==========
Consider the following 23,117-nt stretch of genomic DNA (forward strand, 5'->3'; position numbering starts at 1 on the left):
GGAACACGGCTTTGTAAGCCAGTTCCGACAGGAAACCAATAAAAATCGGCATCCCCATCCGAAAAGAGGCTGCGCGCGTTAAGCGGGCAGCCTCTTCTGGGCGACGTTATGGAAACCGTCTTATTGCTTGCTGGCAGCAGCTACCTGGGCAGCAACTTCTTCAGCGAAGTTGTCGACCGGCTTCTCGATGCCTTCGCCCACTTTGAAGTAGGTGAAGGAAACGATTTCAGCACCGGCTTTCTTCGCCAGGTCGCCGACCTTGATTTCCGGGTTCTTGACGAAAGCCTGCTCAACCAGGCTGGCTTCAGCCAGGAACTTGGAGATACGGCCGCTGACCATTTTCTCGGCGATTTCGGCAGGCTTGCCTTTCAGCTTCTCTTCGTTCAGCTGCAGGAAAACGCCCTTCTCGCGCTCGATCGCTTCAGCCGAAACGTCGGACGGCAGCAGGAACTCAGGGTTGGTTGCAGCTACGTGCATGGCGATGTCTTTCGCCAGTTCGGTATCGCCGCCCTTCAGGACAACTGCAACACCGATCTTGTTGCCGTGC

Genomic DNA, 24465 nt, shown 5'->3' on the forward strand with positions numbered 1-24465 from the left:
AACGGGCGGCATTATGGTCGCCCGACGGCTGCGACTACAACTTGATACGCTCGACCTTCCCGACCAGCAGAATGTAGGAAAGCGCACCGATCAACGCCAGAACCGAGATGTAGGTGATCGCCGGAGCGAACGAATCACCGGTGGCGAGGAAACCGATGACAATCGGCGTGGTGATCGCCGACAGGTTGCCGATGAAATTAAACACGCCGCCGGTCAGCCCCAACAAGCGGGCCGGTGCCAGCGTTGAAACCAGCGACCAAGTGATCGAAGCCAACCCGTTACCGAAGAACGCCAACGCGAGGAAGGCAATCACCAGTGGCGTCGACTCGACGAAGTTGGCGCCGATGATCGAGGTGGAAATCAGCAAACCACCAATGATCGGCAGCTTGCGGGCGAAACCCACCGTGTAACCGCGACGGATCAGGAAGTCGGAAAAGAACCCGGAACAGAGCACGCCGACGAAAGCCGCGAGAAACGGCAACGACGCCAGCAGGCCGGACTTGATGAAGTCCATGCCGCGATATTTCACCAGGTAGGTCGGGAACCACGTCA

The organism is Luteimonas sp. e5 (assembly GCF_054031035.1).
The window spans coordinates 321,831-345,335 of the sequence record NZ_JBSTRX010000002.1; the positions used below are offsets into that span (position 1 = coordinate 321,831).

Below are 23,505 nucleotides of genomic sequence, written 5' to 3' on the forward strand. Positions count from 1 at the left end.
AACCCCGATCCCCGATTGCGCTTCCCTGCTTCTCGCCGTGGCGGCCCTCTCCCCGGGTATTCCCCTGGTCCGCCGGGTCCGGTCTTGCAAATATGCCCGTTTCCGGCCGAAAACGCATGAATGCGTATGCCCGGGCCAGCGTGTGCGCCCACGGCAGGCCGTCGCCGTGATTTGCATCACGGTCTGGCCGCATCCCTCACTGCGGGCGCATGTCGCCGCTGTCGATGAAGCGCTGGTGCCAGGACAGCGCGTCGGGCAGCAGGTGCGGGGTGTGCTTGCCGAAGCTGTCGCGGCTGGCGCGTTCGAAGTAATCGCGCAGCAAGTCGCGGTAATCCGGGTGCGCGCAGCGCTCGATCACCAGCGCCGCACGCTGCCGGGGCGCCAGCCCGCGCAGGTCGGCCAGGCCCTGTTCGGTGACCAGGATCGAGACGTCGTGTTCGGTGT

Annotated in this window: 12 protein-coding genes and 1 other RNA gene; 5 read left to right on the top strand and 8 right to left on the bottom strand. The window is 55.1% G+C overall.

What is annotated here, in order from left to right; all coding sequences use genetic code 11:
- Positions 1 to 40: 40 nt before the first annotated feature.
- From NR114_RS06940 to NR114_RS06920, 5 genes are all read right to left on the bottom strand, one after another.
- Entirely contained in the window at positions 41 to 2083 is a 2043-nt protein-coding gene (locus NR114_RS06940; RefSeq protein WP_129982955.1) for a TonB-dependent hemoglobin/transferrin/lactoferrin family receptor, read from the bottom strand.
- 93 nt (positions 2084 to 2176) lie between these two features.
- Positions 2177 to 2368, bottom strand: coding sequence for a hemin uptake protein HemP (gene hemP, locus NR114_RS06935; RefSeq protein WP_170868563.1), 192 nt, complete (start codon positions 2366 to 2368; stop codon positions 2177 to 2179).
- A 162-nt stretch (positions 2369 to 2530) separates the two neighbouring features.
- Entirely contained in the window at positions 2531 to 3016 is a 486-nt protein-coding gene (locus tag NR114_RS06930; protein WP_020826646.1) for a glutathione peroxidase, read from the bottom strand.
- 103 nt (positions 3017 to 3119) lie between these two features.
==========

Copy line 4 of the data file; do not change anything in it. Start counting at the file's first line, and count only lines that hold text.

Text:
AACGGGCGGCATTATGGTCGCCCGACGGCTGCGACTACAACTTGATACGCTCGACCTTCCCGACCAGCAGAATGTAGGAAAGCGCACCGATCAACGCCAGAACCGAGATGTAGGTGATCGCCGGAGCGAACGAATCACCGGTGGCGAGGAAACCGATGACAATCGGCGTGGTGATCGCCGACAGGTTGCCGATGAAATTAAACACGCCGCCGGTCAGCCCCAACAAGCGGGCCGGTGCCAGCGTTGAAACCAGCGACCAAGTGATCGAAGCCAACCCGTTACCGAAGAACGCCAACGCGAGGAAGGCAATCACCAGTGGCGTCGACTCGACGAAGTTGGCGCCGATGATCGAGGTGGAAATCAGCAAACCACCAATGATCGGCAGCTTGCGGGCGAAACCCACCGTGTAACCGCGACGGATCAGGAAGTCGGAAAAGAACCCGGAACAGAGCACGCCGACGAAAGCCGCGAGAAACGGCAACGACGCCAGCAGGCCGGACTTGATGAAGTCCATGCCGCGATATTTCACCAGGTAGGTCGGGAACCACGTCA